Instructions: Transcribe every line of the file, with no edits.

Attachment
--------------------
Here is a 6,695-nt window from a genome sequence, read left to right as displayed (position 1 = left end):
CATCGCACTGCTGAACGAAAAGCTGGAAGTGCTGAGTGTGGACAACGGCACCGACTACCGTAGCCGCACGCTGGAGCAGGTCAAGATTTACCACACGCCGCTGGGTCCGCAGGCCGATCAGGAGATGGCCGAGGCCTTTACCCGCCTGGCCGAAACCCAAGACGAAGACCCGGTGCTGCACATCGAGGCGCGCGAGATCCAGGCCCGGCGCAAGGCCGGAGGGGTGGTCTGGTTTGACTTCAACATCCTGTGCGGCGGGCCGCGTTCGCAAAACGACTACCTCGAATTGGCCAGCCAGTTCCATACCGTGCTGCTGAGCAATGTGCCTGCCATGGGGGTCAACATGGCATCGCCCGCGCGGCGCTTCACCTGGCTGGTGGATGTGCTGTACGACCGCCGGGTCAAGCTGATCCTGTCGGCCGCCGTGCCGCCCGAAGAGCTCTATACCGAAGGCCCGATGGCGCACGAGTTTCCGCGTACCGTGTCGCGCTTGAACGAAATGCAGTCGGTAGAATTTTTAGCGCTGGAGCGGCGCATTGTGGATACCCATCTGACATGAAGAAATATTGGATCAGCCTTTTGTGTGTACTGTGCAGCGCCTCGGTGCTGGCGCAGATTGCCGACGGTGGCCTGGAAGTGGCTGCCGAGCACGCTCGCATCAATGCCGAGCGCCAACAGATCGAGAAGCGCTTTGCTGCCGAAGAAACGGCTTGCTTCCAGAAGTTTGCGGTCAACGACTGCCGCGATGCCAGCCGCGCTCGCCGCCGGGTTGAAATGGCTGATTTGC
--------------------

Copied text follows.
Here is a 6,695-nt window from a genome sequence, read left to right as displayed (position 1 = left end):
CATCGCACTGCTGAACGAAAAGCTGGAAGTGCTGAGTGTGGACAACGGCACCGACTACCGTAGCCGCACGCTGGAGCAGGTCAAGATTTACCACACGCCGCTGGGTCCGCAGGCCGATCAGGAGATGGCCGAGGCCTTTACCCGCCTGGCCGAAACCCAAGACGAAGACCCGGTGCTGCACATCGAGGCGCGCGAGATCCAGGCCCGGCGCAAGGCCGGAGGGGTGGTCTGGTTTGACTTCAACATCCTGTGCGGCGGGCCGCGTTCGCAAAACGACTACCTCGAATTGGCCAGCCAGTTCCATACCGTGCTGCTGAGCAATGTGCCTGCCATGGGGGTCAACATGGCATCGCCCGCGCGGCGCTTCACCTGGCTGGTGGATGTGCTGTACGACCGCCGGGTCAAGCTGATCCTGTCGGCCGCCGTGCCGCCCGAAGAGCTCTATACCGAAGGCCCGATGGCGCACGAGTTTCCGCGTACCGTGTCGCGCTTGAACGAAATGCAGTCGGTAGAATTTTTAGCGCTGGAGCGGCGCATTGTGGATACCCATCTGACATGAAGAAATATTGGATCAGCCTTTTGTGTGTACTGTGCAGCGCCTCGGTGCTGGCGCAGATTGCCGACGGTGGCCTGGAAGTGGCTGCCGAGCACGCTCGCATCAATGCCGAGCGCCAACAGATCGAGAAGCGCTTTGCTGCCGAAGAAACGGCTTGCTTCCAGAAGTTTGCGGTCAACGACTGCCGCGATGCCAGCCGCGCTCGCCGCCGGGTTGAAATGGCTGATTTGC